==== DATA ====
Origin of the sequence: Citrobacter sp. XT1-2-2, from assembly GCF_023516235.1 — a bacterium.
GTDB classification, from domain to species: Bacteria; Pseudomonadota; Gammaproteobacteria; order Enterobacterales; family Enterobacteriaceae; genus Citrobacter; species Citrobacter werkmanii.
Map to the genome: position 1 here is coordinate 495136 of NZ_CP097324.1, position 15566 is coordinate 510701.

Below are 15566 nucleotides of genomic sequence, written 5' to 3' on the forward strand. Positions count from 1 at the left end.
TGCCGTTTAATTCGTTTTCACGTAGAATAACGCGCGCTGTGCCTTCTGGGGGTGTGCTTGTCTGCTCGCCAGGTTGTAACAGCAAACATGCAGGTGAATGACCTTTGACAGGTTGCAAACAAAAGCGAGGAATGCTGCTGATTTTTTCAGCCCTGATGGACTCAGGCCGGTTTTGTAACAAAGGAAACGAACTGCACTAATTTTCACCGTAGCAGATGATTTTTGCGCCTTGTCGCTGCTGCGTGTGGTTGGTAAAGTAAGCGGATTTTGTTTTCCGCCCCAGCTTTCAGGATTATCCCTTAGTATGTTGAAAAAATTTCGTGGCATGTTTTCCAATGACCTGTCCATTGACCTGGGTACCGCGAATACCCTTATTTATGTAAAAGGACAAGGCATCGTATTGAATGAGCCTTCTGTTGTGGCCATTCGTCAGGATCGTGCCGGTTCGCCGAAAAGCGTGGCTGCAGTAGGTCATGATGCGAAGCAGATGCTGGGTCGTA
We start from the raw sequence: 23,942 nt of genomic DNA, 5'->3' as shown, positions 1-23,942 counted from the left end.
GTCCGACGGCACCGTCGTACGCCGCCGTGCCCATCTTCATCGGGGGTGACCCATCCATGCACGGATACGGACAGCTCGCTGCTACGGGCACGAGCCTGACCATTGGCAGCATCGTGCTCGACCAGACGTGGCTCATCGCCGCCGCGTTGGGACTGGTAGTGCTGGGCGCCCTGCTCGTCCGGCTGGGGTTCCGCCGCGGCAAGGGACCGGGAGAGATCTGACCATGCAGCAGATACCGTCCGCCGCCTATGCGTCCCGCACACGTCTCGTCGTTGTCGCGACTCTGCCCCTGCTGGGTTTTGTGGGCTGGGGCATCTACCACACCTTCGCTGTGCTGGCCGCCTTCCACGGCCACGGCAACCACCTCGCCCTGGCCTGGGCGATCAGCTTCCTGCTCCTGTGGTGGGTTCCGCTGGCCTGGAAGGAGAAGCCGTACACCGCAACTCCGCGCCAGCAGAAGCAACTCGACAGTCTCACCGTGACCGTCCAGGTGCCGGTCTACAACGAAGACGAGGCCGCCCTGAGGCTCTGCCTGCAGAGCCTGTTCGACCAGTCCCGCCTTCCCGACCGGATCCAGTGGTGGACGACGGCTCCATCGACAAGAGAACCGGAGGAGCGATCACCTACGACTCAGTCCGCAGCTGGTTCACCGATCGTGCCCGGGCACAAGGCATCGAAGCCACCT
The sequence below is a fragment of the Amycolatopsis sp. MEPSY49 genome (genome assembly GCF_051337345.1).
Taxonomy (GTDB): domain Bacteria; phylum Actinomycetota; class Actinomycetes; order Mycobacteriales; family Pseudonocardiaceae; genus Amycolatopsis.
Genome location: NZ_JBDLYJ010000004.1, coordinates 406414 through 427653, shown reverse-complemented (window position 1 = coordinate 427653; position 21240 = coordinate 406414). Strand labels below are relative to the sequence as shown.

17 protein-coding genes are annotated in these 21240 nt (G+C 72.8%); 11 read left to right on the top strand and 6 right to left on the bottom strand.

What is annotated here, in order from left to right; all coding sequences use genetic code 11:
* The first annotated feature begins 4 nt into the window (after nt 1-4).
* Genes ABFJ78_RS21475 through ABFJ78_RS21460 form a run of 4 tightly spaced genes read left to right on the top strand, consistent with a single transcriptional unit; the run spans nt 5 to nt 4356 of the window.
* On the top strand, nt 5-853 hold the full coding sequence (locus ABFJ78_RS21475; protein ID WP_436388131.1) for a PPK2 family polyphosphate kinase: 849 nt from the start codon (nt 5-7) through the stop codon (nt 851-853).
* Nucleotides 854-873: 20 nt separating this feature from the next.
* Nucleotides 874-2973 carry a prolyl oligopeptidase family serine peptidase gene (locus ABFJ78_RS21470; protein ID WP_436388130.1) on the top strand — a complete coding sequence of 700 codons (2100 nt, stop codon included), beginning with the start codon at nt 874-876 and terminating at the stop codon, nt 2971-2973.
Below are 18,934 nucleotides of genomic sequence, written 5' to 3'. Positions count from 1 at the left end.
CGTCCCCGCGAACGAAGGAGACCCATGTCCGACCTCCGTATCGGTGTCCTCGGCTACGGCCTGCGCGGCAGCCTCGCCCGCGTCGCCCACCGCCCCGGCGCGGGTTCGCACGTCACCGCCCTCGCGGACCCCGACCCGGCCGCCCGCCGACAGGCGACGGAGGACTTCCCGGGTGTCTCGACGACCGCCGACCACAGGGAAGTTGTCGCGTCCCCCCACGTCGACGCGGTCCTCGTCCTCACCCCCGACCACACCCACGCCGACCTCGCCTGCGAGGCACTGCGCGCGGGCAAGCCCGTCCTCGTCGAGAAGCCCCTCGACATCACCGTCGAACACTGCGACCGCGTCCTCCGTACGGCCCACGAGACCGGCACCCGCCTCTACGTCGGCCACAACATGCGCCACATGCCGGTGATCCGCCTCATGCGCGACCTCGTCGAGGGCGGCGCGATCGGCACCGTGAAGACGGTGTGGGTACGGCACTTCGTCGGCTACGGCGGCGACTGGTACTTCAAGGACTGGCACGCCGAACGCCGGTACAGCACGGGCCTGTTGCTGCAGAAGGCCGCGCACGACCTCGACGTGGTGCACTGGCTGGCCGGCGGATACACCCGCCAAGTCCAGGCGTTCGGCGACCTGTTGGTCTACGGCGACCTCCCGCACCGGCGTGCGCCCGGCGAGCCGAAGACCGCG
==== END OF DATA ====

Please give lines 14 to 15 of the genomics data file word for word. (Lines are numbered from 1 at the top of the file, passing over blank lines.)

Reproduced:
* Genes ABFJ78_RS21475 through ABFJ78_RS21460 form a run of 4 tightly spaced genes read left to right on the top strand, consistent with a single transcriptional unit; the run spans nt 5 to nt 4356 of the window.
* On the top strand, nt 5-853 hold the full coding sequence (locus ABFJ78_RS21475; protein ID WP_436388131.1) for a PPK2 family polyphosphate kinase: 849 nt from the start codon (nt 5-7) through the stop codon (nt 851-853).